In the practice area that I work in, there are very few women in advanced roles, which makes it difficult for more junior women to network. Without good role models, I have noticed a lot of women leaving recently.
Also, in any consulting role, the hours and expectations are high. Although flexibility is promoted, it is often at the expense of having to log in late at night to finish work or on the weekends.
Job Satisfaction Level
Depends on what you want in life. Consulting hours are very difficult and if having a family and being present often is important than I would probably not recommend. However, if those are not priorities, than yes I would recommend as I think the opportunity for women are numerous.
There are huge expectations for production (both for male & female employees), however, it could be more difficult for working parents. The firm does offer flexibility (not just working parents but for all employees) but it can be difficult to feel comfortable taking this time. A lot depends on your supervisor and the team/project that you are working on.
I've worked here for five years in two different departments, and while culture is espoused similarly across the board, the way important initiatives are implemented is very supervisor-dependent. Lower-ranking employees are expected to network furiously and often "after hours" putting working parents at a disadvantage. Many women directors and partners who have successfully climbed the ladder and built their families expect that lower-ranking (read:less compensated) employees have the resources to be flexible. One director advised me to hire an au pair so that I could devote more time to work despite already averaging 10 hour days. Many women wind up on the proverbial mommy-track rather than advancing to partner or director as a result. Year after year there does seem to be more conversation around retention - particularly of high performing women - so there is hope if you're willing to fight (hard) for your work to be recognized. Benefits packages are good and the large size of the organization means you can transfer and seek new opportunities internally, too.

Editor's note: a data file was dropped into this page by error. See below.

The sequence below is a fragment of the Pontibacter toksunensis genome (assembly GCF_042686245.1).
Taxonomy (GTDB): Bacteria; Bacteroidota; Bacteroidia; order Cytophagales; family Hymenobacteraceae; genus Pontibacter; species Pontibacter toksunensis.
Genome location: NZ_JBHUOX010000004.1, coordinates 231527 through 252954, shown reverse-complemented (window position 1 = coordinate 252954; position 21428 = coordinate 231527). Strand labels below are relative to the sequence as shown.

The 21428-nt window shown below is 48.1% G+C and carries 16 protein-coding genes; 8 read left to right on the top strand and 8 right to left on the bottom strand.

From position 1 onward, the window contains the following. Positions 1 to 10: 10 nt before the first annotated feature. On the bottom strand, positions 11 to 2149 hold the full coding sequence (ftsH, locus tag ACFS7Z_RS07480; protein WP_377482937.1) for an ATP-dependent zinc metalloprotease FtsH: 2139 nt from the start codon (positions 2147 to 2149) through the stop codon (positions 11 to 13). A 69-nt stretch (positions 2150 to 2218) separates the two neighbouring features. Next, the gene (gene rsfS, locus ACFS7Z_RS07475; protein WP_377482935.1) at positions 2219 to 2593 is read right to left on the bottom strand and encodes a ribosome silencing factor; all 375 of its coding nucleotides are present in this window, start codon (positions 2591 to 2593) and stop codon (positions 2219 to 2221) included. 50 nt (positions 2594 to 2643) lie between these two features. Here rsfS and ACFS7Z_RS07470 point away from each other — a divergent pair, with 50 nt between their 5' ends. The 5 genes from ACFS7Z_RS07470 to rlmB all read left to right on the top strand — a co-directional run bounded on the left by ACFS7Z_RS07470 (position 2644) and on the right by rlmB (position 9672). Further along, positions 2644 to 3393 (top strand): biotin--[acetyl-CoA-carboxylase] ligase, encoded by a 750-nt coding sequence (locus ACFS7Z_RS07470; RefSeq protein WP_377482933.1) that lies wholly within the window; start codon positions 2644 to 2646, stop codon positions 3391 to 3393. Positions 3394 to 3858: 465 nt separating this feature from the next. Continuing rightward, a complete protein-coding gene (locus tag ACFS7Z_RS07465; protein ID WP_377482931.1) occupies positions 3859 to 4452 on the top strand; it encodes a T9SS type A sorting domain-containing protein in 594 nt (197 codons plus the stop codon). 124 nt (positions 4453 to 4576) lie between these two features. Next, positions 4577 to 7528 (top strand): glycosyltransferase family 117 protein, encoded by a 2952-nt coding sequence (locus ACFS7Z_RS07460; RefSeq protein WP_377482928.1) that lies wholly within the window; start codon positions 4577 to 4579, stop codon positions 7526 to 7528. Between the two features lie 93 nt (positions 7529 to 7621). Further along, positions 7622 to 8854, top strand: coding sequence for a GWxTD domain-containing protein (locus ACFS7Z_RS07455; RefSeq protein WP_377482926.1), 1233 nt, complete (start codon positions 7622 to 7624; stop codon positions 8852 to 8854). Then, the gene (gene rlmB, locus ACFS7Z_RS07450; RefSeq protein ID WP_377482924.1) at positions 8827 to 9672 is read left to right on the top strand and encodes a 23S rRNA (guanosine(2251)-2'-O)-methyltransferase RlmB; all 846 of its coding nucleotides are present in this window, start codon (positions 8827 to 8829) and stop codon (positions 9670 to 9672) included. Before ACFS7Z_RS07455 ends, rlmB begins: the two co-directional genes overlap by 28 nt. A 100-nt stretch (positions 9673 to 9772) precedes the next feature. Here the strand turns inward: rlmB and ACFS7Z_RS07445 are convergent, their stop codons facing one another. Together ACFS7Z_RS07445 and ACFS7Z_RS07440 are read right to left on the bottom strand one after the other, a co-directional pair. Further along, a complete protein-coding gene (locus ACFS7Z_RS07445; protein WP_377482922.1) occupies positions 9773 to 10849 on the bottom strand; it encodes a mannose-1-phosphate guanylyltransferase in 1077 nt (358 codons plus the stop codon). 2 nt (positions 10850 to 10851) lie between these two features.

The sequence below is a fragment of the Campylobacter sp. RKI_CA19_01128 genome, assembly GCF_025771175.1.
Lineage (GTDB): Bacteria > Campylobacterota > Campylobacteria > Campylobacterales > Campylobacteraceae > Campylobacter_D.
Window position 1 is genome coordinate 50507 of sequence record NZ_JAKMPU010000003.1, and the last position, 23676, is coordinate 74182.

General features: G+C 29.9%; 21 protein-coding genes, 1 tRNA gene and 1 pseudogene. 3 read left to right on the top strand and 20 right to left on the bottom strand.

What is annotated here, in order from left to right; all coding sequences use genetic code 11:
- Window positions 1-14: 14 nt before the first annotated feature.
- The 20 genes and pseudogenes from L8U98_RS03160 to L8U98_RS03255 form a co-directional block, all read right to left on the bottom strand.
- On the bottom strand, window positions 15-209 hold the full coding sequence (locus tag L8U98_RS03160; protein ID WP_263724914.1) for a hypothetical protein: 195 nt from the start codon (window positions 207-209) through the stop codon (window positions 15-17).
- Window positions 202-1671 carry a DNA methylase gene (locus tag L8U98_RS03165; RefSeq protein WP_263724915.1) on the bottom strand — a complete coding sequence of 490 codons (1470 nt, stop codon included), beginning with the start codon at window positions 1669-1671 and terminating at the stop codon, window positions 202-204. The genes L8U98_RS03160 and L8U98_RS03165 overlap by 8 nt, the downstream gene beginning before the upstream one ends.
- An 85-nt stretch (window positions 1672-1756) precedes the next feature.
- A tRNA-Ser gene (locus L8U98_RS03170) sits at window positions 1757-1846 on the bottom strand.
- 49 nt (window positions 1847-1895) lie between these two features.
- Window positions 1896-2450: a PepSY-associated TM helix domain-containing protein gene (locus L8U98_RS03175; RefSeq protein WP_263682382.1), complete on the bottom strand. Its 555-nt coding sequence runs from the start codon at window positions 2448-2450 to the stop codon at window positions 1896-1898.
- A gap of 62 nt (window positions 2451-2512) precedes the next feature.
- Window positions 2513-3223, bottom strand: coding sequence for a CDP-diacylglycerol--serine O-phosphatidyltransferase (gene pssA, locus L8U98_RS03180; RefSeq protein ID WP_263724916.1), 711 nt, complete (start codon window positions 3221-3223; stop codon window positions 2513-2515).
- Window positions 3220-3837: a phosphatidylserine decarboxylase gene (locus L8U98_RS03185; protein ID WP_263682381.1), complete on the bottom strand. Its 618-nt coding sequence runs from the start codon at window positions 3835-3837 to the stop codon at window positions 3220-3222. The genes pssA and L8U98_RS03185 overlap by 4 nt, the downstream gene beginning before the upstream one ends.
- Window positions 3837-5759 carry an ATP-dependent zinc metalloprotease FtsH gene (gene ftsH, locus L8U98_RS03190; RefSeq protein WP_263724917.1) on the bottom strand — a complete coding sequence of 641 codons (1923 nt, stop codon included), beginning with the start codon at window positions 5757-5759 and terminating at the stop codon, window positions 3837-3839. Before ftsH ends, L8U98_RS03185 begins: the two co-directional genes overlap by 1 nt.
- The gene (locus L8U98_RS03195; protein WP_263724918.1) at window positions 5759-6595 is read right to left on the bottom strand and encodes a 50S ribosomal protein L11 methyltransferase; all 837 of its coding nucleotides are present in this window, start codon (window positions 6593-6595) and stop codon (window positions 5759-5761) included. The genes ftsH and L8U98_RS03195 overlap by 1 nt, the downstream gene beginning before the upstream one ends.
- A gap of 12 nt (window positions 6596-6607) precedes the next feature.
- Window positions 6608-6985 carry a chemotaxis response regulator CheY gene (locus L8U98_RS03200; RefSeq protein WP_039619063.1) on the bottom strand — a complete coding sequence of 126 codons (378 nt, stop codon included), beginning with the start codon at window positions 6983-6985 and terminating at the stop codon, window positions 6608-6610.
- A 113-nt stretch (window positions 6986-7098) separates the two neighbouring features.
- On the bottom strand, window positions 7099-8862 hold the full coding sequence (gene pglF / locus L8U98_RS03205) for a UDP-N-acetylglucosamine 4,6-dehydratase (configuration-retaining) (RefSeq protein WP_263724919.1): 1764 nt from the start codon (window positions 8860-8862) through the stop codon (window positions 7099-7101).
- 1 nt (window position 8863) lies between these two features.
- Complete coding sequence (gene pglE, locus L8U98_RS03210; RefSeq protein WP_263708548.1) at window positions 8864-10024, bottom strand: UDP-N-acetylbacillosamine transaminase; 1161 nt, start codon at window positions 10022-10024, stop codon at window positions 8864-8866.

Job Satisfaction Level
12 paid / 6 unpaid
Very much depends on your direct supervisor, your department, and whether or not you are client serving (aka a revenue generator) or in core services. Definitely has a (white) boys club overall persona despite some great equality initiatives like paid parental leave. If you are a client serving high-performer, you will likely be able to find support and mentoring but if you are struggling to differentiate your road may stagnate. Women and minorities are promoted at a substantially slower rate than white male peers, unfortunately, even considering supply. Culturally you must buy-in (big).
Women Review EY for Culture, Pay and Gender Equality | Fairygodboss
Free, anonymous reviews of EY by female employees, including pay, hours, maternity leave, flextime, and company culture
https://fairygodboss.com/company-reviews/ey3.4 stars, based on 73 reviews
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